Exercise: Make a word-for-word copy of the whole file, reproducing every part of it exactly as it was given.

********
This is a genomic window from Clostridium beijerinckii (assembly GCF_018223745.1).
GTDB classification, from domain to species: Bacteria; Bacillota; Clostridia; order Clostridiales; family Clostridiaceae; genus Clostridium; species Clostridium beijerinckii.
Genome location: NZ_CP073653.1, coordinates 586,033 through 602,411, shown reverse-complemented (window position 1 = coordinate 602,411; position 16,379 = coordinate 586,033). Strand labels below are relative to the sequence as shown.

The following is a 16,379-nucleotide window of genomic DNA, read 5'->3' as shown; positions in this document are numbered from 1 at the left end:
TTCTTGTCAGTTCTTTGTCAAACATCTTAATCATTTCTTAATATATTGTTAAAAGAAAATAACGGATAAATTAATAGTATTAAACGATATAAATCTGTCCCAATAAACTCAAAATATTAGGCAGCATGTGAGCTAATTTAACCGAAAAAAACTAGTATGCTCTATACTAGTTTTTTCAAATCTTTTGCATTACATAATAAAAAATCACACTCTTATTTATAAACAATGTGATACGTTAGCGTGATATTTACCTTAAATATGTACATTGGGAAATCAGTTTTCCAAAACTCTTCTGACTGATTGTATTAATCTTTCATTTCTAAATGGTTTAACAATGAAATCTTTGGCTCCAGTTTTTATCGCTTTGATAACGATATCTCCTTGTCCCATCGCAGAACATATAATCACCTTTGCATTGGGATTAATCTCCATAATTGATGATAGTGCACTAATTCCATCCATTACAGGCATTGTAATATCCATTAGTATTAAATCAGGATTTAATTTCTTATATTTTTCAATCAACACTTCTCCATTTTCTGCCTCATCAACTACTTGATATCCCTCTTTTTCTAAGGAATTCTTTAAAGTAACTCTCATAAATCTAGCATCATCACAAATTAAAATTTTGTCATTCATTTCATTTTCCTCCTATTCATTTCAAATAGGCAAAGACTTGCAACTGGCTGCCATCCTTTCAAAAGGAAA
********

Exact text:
This is a genomic window from Clostridium beijerinckii (assembly GCF_018223745.1).
GTDB classification, from domain to species: Bacteria; Bacillota; Clostridia; order Clostridiales; family Clostridiaceae; genus Clostridium; species Clostridium beijerinckii.
Genome location: NZ_CP073653.1, coordinates 586,033 through 602,411, shown reverse-complemented (window position 1 = coordinate 602,411; position 16,379 = coordinate 586,033). Strand labels below are relative to the sequence as shown.

The following is a 16,379-nucleotide window of genomic DNA, read 5'->3' as shown; positions in this document are numbered from 1 at the left end:
TTCTTGTCAGTTCTTTGTCAAACATCTTAATCATTTCTTAATATATTGTTAAAAGAAAATAACGGATAAATTAATAGTATTAAACGATATAAATCTGTCCCAATAAACTCAAAATATTAGGCAGCATGTGAGCTAATTTAACCGAAAAAAACTAGTATGCTCTATACTAGTTTTTTCAAATCTTTTGCATTACATAATAAAAAATCACACTCTTATTTATAAACAATGTGATACGTTAGCGTGATATTTACCTTAAATATGTACATTGGGAAATCAGTTTTCCAAAACTCTTCTGACTGATTGTATTAATCTTTCATTTCTAAATGGTTTAACAATGAAATCTTTGGCTCCAGTTTTTATCGCTTTGATAACGATATCTCCTTGTCCCATCGCAGAACATATAATCACCTTTGCATTGGGATTAATCTCCATAATTGATGATAGTGCACTAATTCCATCCATTACAGGCATTGTAATATCCATTAGTATTAAATCAGGATTTAATTTCTTATATTTTTCAATCAACACTTCTCCATTTTCTGCCTCATCAACTACTTGATATCCCTCTTTTTCTAAGGAATTCTTTAAAGTAACTCTCATAAATCTAGCATCATCACAAATTAAAATTTTGTCATTCATTTCATTTTCCTCCTATTCATTTCAAATAGGCAAAGACTTGCAACTGGCTGCCATCCTTTCAAAAGGAAA